The Festival opened in early June with our regular Art Exhibition which was very well supported and boasted an even higher standard of work than ever. This was accompanied by a spectacular Battle of the Organs in which the regular Trinity instruments were joined by Makin Organs, Copeman Hart and Johannus.

These were played to stunning effect by five eminent organists, Daniel Bishop, Associate Organist, Liverpool Cathedral, David Houlder, Sub-Organist, Leeds Minster, Simon Lindley Organist & Master of the Music, Leeds Minster, Ian Tracey, Organist Titulaire, Liverpool Cathedral and our own Ian Wells, Director of Music, Holy Trinity, Southport.

As you might expect there was some very exciting forte moments and also some really beautiful piano ones too. The evening closed with a stirring rendition of Parry’s Jerusalem.

It has become our practice to hold six Lunchtime Recitals during the Festival and the very varied types of music were again greeted with large and appreciative audiences.

The following weekend saw a concert by the Southport Bach Choir on a jazz theme; this included Bernstein’s Chichester Psalms with treble soloist, Trinity’s own Josh Quinlan. An exciting night.

This year also saw the return of the Houghton Weavers who entertained us with their mixture of song and humour. We were struck again with their excellent musicianship and of course they kept us laughing all night long.

The Festival closed, as ever, with a Festal Evensong in which the Church and Chapel Choirs of Holy Trinity were directed by Ian Wells and accompanied Professor Ian Tracey. A large congregation experienced a moving service with some lovely music closing with the Final from the 1st Symphony by Vierne. It was a vintage year!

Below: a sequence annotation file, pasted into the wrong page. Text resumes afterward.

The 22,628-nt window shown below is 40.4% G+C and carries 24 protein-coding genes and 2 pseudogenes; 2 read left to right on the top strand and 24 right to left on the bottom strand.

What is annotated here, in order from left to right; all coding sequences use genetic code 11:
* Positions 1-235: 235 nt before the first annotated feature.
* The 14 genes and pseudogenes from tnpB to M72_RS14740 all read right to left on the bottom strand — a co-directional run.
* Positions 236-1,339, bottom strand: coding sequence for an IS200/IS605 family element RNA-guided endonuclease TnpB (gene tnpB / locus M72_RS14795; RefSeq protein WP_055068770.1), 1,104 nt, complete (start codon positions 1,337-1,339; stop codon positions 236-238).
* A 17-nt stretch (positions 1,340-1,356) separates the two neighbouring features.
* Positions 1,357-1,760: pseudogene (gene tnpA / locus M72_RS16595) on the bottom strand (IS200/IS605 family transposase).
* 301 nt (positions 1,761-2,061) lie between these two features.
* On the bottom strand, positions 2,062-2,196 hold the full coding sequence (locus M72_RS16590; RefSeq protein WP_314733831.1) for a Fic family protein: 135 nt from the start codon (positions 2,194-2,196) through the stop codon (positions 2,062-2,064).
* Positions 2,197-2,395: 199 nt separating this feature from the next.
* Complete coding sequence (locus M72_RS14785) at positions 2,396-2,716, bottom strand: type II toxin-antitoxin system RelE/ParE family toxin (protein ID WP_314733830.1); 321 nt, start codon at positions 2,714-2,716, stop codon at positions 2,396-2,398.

Once again this year the Leyland Band thrilled us with their outstanding playing; from the touching sweetness of their pianissimos to the sheer visceral power of their fortissimos they were a joy to listen to. Their programme included brass arrangements of a remarkably wide range of composers’ music; from Bach to Lennon & McCartney and Ron Goodwin to Richard Strauss. There were a number of fine solos but I would pick out that of sixteen year old Romana Halstead, a pupil at Chethams, on Flugel Horn – quite remarkable. It was lovely to see so many young people included in the ranks of a top class band – we were told they are officially number six in the world. Although the brass was the centre of our attention, there was some very fine playing in the percussion section too. Of course we finished the concert with the ‘Last Night of the Proms’ three-some of Wood’s Fantasia on British Sea Songs, Parry’s Jerusalem and Pomp & Circumstance No 1 by Elgar during which we all enjoyed a good sing. However, for many of us the absolute highlight of the concert was the finale to the first half when the band played their arrangement of Procession to the Minster from Wagner’s Lohengrin. I’ve heard some big sounds in Trinity over the years but nothing to top that – it was awesome! Richard can’t have had many better celebrations of his 200th birthday than this.